First of all, I wanted to offset my other creative projects, so it has to be something I can write quickly, and since that’s one of the things I’m quite good at (as long as I’m feeling inspired), that’s a great start. Next, I decided instead of creating each book as a separate entity, I’d come up with a town and a bunch of characters who could inhabit my world. That way, I wouldn’t be starting from scratch every time. The only other thing I needed was a series title.

So I called the series Skeleton Cove Horror, came up with The Demon of Devilgate Drive for the first title, and created a nice array of characters to inhabit my scary town.

Book one was published in April 2017 and book two, The Curse of Calico Jack will be out shortly. With an average of 2,000 words per chapter, a total word count or 40,000, it feels like I’ve got my own special formula.

Except I haven’t really, because I’m still very much a seat-of-the-pants type of guy, so at the start of each book my inspiration begins and ends with the title. With no plot outline and no clue as to where I might take it, I’ve no idea how things are going to end. But with the help of a few basic guidelines to keep me on the straight and scary route, I reckon I might be onto a winner.

So, when they make the movie of the series, I think I’ll go for Christopher Walken as the bad guy. Or maybe Meryl Streep in Cruella DeVil mode…or…

 

NB A version of this post first appeared as a Guest Post on Vicki Goodwin’s blog, The Page Turner.

  9 comments for “The Secret Novel-Writing Formula (Maybe)…

  1. November 4, 2019 at 03:31

    Hee hee! I know just what you mean. While I have a batch of criteria I want to meet, I still just sit and type without an outline. I like knowing it’s okay to go offtrack…there’s always something interesting out of sight from the road anyway.
    (of course, one must take care not to end up in a Leatherface clan situation, but, you know, adventure!)

    Like

    • November 4, 2019 at 06:34

      So long as you enjoy the journey, that’s all that matters, JL.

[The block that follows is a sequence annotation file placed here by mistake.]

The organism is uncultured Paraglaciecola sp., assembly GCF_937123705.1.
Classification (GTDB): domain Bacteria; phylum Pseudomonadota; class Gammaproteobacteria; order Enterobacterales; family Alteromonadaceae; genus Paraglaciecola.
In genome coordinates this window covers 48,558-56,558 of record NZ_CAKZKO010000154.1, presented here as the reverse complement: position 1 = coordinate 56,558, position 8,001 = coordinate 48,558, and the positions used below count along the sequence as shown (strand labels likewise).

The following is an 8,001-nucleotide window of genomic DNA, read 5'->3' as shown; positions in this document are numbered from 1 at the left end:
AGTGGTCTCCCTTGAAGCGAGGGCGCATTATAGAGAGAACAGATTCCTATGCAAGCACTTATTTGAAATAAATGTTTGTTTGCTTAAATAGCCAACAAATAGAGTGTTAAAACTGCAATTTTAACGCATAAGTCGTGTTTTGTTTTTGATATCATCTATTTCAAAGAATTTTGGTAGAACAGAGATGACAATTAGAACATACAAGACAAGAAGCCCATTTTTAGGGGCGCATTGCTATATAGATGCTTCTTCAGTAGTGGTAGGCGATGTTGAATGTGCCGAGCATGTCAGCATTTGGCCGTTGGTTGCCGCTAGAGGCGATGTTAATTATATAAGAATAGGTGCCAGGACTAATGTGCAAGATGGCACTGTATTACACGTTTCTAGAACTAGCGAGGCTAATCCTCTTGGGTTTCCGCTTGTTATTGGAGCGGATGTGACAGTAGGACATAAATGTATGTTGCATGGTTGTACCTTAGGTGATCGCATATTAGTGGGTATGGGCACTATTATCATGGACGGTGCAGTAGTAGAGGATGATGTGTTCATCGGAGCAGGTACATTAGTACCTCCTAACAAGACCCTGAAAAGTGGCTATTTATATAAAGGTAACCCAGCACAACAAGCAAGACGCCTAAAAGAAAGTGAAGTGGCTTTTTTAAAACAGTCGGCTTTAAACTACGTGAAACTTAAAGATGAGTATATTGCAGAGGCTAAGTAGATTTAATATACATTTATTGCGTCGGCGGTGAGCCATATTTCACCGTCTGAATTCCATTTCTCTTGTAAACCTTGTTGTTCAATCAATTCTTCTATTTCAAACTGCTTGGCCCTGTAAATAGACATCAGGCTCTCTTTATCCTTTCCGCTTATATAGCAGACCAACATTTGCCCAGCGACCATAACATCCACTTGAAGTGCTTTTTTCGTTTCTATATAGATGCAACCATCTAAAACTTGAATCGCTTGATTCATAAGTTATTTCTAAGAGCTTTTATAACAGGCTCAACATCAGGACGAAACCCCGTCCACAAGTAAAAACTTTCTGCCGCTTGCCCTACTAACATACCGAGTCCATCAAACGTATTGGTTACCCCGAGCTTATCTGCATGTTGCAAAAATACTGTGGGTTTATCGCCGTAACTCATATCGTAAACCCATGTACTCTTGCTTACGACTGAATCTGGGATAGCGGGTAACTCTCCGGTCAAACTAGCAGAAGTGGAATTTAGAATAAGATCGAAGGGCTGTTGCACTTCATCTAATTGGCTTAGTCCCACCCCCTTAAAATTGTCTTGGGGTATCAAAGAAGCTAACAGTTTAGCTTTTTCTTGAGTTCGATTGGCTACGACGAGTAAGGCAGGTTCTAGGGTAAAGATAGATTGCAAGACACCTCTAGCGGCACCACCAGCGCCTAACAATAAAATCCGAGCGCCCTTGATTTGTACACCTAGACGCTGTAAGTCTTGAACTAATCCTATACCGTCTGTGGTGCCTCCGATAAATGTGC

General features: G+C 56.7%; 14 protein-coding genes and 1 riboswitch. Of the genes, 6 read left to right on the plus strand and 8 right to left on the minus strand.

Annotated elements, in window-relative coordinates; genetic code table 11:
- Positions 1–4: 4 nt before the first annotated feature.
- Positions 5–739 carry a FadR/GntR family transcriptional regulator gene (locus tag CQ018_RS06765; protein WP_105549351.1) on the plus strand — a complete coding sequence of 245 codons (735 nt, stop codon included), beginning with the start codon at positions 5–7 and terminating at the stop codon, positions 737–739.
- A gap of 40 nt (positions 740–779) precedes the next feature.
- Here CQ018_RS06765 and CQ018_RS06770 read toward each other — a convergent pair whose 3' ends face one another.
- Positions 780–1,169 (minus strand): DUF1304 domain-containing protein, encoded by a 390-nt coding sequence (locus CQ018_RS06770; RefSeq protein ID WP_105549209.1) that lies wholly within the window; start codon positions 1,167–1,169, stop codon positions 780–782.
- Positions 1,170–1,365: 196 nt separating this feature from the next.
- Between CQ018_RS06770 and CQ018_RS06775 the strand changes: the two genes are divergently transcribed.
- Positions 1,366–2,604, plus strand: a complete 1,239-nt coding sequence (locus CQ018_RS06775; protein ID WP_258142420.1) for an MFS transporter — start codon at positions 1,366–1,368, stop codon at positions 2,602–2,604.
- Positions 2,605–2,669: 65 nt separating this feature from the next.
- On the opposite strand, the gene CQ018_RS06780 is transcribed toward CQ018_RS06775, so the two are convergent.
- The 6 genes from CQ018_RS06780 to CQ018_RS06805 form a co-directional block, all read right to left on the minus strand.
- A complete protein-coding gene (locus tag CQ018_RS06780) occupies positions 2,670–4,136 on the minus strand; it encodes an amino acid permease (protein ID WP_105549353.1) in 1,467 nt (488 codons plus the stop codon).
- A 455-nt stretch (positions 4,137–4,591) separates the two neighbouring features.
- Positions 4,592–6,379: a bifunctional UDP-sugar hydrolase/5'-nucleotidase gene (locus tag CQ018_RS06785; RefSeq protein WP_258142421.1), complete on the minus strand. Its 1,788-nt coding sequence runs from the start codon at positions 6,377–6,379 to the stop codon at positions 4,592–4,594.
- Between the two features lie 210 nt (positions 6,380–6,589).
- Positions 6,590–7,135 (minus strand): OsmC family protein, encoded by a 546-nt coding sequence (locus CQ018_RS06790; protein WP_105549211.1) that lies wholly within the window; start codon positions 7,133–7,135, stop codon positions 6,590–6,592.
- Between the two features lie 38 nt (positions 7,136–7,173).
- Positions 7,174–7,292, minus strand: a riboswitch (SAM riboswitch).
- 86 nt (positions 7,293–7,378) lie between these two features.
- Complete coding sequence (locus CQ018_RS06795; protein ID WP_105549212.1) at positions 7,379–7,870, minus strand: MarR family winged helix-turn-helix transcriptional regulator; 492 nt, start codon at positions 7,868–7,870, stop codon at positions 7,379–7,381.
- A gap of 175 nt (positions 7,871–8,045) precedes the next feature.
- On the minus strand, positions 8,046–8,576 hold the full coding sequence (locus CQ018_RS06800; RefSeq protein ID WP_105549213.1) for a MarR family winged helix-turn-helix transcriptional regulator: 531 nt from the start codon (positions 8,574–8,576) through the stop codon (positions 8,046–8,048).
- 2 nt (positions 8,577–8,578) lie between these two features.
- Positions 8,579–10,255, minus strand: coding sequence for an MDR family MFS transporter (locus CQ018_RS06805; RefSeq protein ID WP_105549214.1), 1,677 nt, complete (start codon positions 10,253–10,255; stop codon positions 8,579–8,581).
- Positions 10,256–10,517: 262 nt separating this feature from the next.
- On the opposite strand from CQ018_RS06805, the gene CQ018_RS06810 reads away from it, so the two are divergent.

Liked by 1 person

      • November 4, 2019 at 13:53

        You’re absolutely right. I found a bin full of my graduate school writing–crap, all of it. I’m not saying that because they were just rough drafts or something; I say that because all of those stories were written under the pressure to be approved by faculty and peers–attempts to write only “Real Stories,” as Diana Wynne Jones put it, full of misery and lacking hope. I think I packed them away to remember I had gone through that journey, but when I opened that bin all I could remember was how much I hated writing that stuff. Chucked the lot and felt relieved. 🙂

        Liked by 1 person

      • November 4, 2019 at 18:57

        Everything’s useful – even if it only reminds you that you’re a better writer than you once were 😉

        Liked by 1 person

      • November 5, 2019 at 02:45

        Ah, very true, my friend, very true. xxxxx

        Like

  2. October 26, 2019 at 15:16

    Interesting stuff, especially the background to the Demon of Devilgate Drive

    Liked by 1 person

  3. October 22, 2019 at 18:26

    This sounds like a pretty good idea, Colin. I don’t over plan either, I have discovered. Through the Nethergate developed into something quite different from my original plan for it and now A ghost and his gold is also evolving.

    Liked by 1 person

    • October 23, 2019 at 10:27

      I always think it’s way more interesting to discover the story as you go along. 😉

      Liked by 1 person